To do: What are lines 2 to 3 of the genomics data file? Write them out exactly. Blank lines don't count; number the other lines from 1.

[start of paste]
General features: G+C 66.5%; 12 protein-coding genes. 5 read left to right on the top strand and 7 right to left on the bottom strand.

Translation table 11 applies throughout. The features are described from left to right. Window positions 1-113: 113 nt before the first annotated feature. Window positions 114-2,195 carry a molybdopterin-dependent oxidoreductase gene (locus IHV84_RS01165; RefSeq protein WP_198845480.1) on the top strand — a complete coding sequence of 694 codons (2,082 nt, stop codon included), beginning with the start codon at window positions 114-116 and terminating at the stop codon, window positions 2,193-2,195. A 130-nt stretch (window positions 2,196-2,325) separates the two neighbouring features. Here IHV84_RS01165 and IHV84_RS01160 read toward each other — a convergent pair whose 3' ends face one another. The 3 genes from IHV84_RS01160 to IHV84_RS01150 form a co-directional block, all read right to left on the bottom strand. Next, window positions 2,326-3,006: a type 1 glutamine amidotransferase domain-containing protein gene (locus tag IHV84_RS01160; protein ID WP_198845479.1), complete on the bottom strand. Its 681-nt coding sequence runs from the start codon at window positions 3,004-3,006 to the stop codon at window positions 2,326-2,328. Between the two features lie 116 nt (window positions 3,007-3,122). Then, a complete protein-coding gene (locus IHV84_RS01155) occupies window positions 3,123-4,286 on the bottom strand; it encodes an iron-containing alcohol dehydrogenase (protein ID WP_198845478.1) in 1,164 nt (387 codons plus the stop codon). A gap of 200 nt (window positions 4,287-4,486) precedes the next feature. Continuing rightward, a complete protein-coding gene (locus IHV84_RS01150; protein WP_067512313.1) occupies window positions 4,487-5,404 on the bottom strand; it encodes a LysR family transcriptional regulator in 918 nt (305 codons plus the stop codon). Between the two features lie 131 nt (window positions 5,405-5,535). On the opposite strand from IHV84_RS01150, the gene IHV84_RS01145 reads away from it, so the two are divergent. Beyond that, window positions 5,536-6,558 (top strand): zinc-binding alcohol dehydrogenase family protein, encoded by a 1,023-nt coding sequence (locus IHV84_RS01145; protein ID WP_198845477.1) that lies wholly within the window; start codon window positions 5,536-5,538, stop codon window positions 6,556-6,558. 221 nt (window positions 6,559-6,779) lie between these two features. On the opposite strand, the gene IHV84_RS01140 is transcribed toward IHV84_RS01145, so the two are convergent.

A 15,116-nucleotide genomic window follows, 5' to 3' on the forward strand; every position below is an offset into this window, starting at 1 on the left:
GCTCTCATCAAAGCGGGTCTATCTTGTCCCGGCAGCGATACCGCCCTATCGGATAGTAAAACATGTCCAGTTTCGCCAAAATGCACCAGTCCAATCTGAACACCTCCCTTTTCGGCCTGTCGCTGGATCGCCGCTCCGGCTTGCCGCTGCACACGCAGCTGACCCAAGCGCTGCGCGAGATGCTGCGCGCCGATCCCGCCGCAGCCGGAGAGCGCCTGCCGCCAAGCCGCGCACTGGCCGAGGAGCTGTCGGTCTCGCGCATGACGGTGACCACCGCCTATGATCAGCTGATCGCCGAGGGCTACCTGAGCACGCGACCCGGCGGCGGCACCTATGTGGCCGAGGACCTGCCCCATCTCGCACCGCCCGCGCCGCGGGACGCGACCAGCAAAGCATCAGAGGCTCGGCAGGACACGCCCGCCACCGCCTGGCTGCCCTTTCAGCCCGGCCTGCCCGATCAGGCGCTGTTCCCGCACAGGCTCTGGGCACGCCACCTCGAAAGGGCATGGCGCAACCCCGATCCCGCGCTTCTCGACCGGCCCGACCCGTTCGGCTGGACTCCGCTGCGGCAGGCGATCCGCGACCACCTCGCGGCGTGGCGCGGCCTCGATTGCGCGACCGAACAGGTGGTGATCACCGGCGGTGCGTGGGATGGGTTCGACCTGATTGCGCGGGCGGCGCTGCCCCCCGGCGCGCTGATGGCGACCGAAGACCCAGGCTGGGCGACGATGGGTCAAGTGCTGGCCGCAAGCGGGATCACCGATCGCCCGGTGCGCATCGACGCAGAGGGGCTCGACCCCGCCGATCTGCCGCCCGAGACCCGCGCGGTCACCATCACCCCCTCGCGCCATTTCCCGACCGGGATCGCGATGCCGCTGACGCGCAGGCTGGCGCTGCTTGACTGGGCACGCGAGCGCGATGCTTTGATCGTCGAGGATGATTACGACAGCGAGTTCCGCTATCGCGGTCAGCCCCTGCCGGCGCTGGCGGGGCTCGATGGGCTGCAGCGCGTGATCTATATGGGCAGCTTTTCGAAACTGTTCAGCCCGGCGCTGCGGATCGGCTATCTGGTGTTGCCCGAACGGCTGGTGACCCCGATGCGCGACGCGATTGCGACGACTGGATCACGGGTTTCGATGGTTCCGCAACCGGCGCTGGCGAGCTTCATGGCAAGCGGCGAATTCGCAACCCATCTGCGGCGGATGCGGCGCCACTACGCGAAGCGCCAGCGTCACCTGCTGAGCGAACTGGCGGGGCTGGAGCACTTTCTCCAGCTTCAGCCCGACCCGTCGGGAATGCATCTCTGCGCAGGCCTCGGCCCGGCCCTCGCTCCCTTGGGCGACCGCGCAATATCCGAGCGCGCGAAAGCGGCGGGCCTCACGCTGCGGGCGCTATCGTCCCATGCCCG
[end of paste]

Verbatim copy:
Translation table 11 applies throughout. The features are described from left to right. Window positions 1-113: 113 nt before the first annotated feature. Window positions 114-2,195 carry a molybdopterin-dependent oxidoreductase gene (locus IHV84_RS01165; RefSeq protein WP_198845480.1) on the top strand — a complete coding sequence of 694 codons (2,082 nt, stop codon included), beginning with the start codon at window positions 114-116 and terminating at the stop codon, window positions 2,193-2,195. A 130-nt stretch (window positions 2,196-2,325) separates the two neighbouring features. Here IHV84_RS01165 and IHV84_RS01160 read toward each other — a convergent pair whose 3' ends face one another. The 3 genes from IHV84_RS01160 to IHV84_RS01150 form a co-directional block, all read right to left on the bottom strand. Next, window positions 2,326-3,006: a type 1 glutamine amidotransferase domain-containing protein gene (locus tag IHV84_RS01160; protein ID WP_198845479.1), complete on the bottom strand. Its 681-nt coding sequence runs from the start codon at window positions 3,004-3,006 to the stop codon at window positions 2,326-2,328. Between the two features lie 116 nt (window positions 3,007-3,122). Then, a complete protein-coding gene (locus IHV84_RS01155) occupies window positions 3,123-4,286 on the bottom strand; it encodes an iron-containing alcohol dehydrogenase (protein ID WP_198845478.1) in 1,164 nt (387 codons plus the stop codon). A gap of 200 nt (window positions 4,287-4,486) precedes the next feature. Continuing rightward, a complete protein-coding gene (locus IHV84_RS01150; protein WP_067512313.1) occupies window positions 4,487-5,404 on the bottom strand; it encodes a LysR family transcriptional regulator in 918 nt (305 codons plus the stop codon). Between the two features lie 131 nt (window positions 5,405-5,535). On the opposite strand from IHV84_RS01150, the gene IHV84_RS01145 reads away from it, so the two are divergent. Beyond that, window positions 5,536-6,558 (top strand): zinc-binding alcohol dehydrogenase family protein, encoded by a 1,023-nt coding sequence (locus IHV84_RS01145; protein ID WP_198845477.1) that lies wholly within the window; start codon window positions 5,536-5,538, stop codon window positions 6,556-6,558. 221 nt (window positions 6,559-6,779) lie between these two features. On the opposite strand, the gene IHV84_RS01140 is transcribed toward IHV84_RS01145, so the two are convergent.

A 15,116-nucleotide genomic window follows, 5' to 3' on the forward strand; every position below is an offset into this window, starting at 1 on the left: